“Even a fool, when he holds his peace, is considered wise; and he that shuts his lips is esteemed as a man of understanding.”
Today’s Daf Yomi portion is surprisingly short. In fact, the notes in the Koren Talmud are longer than the text itself. Now that we have read about all the preparations for the meal, we are finally able to sit down at the table and get the seder underway. The lead-up to this last chapter of the Tractate feels as long as the reading of the Haggadah by my grandfather all those years ago. It would seemingly go on forever while I patiently waited for the meal to begin. And I vaguely remember sneaking an edge of matza from the covered plate to hold me over until the food arrived.
Today’s reading brings back a lot of memories from the Passovers of my childhood. There was the white lace tablecloth spread across my grandmother’s table. There were the two tables – not unlike the ones we read about earlier when two families shared a single dwelling as they consumed their Paschal lambs. The children sat at a card table at the end of the long adult one. I was insulted to sit at the children’s table because I never thought of myself as a child (which probably explains a lot). I would slip into an adult’s seat if they got up even for a moment, until I was chased away and banished back to the wobbly secondary table.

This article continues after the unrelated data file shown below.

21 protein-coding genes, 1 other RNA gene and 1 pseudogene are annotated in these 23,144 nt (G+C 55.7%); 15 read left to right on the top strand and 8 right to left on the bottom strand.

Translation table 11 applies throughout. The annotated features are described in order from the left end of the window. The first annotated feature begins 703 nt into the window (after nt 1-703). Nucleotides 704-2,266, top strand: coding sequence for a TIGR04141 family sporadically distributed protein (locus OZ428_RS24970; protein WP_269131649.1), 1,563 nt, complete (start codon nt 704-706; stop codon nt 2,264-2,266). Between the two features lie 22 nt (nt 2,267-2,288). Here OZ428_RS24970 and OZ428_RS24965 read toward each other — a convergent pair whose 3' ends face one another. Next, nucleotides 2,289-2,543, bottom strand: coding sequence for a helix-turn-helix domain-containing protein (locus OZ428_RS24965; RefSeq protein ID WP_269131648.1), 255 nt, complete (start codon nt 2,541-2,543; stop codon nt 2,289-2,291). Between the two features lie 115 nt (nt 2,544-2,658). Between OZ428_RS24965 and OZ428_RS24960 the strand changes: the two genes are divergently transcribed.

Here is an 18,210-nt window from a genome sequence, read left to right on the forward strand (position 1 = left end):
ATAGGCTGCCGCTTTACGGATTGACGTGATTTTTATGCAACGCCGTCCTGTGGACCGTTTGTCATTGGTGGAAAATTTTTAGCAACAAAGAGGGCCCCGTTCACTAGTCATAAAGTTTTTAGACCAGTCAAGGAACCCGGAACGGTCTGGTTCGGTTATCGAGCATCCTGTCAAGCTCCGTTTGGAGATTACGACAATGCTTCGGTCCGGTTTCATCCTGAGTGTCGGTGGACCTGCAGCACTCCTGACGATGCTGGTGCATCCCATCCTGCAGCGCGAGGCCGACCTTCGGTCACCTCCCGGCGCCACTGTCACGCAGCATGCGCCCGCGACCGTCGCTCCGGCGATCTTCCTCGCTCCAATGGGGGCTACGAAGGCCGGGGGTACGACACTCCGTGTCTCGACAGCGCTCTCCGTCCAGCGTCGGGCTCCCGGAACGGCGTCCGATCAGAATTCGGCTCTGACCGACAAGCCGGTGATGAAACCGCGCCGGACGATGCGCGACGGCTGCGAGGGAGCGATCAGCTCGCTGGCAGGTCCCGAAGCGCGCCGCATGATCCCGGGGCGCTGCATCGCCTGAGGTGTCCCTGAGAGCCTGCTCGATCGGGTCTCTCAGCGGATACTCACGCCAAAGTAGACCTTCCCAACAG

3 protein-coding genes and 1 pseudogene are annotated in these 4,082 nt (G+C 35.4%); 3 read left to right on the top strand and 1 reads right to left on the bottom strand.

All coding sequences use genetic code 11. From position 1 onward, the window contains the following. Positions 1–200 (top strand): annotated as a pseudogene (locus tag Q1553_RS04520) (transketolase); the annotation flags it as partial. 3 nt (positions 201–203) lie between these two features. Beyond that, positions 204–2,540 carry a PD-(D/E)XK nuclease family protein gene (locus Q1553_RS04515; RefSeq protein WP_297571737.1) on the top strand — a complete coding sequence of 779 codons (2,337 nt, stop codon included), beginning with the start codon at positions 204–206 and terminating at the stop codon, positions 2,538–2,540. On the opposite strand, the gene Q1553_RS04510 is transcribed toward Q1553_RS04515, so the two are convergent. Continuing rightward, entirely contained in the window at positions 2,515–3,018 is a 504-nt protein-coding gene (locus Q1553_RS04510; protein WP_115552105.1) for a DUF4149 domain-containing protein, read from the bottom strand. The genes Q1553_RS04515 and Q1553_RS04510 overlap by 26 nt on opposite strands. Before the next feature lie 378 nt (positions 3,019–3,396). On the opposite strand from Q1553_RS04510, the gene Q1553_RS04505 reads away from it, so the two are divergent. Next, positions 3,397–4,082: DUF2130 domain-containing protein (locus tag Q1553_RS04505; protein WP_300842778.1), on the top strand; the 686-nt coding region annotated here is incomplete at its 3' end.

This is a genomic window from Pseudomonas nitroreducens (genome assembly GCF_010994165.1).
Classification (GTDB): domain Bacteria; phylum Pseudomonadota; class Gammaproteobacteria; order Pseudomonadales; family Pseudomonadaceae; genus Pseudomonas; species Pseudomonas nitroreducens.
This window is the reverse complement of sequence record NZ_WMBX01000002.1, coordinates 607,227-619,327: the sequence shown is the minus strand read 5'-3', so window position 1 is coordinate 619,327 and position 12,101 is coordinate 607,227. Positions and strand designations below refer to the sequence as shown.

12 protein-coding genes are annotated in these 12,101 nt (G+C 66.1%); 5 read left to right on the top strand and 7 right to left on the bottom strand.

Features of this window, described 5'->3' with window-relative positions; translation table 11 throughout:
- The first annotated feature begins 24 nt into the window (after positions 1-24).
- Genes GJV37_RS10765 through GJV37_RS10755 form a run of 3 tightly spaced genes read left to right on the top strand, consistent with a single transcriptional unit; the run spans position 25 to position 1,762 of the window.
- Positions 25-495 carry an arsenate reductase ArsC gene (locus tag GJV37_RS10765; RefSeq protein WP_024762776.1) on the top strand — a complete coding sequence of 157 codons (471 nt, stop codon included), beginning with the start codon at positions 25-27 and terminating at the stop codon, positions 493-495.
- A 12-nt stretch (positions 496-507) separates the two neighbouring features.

We slumped in our seats because on Passover we reclined like the privileged, which resulted in pushing back in my chair until one Passover I fell over. I was riveted by the dipping in the wine to remember the ten plagues, although I am sure at the children’s table, we only had grape juice. The recitation of the litany of plagues was darkly poetic – blood, frogs, lice, beasts, cattle disease, boils, hail, locusts, darkness, and death of the firstborn. The rhythm of the four questions resonates with me today and I carried their lyricism into adulthood – mah nishtanah halailah hazeh mikol haleilot.
And then there was the four glasses of wine which represent the redemption of our people from slavery. A mysterious glass was set aside for Elijah. I believed utterly and completely in Elijah and when we opened the door for him at the end of the evening, I expected a magical prophet to appear in white ropes who could save the world.
We learn in today’s Daf Yomi that regardless of circumstances, we are all expected to recline at whatever table we find ourselves on Passover and “even the poorest of Jews should not eat the meal on Passover night until he reclines on his left side, as free and wealthy people recline when they eat.”
I do not remember my family becoming drunk on Passover, but with obligatory consumption of four glasses of wine and the long hours of sitting through the Haggadah reading, I can’t imagine they were anything by light-headed. We are told that we should add four glasses of wine to the charity plate for the poorest members of society, so that they can participate fully in the holiday. It is a reminder to remember the most vulnerable and broken-hearted.
I hear echoes of my grandmother in the voice of Rabbi Yosei who advices to “to refrain from eating in the afternoon, so that he will eat matza with a good appetite.” We have all heard the warning from our parents and grandparents not to spoil our appetite. My grandparents gave me so much good advice that I did not appreciate when I was young. Studying the Talmud each day has flooded me with memories of them, and also of the young girl that I once was who so desperately wanted a seat at the adult table.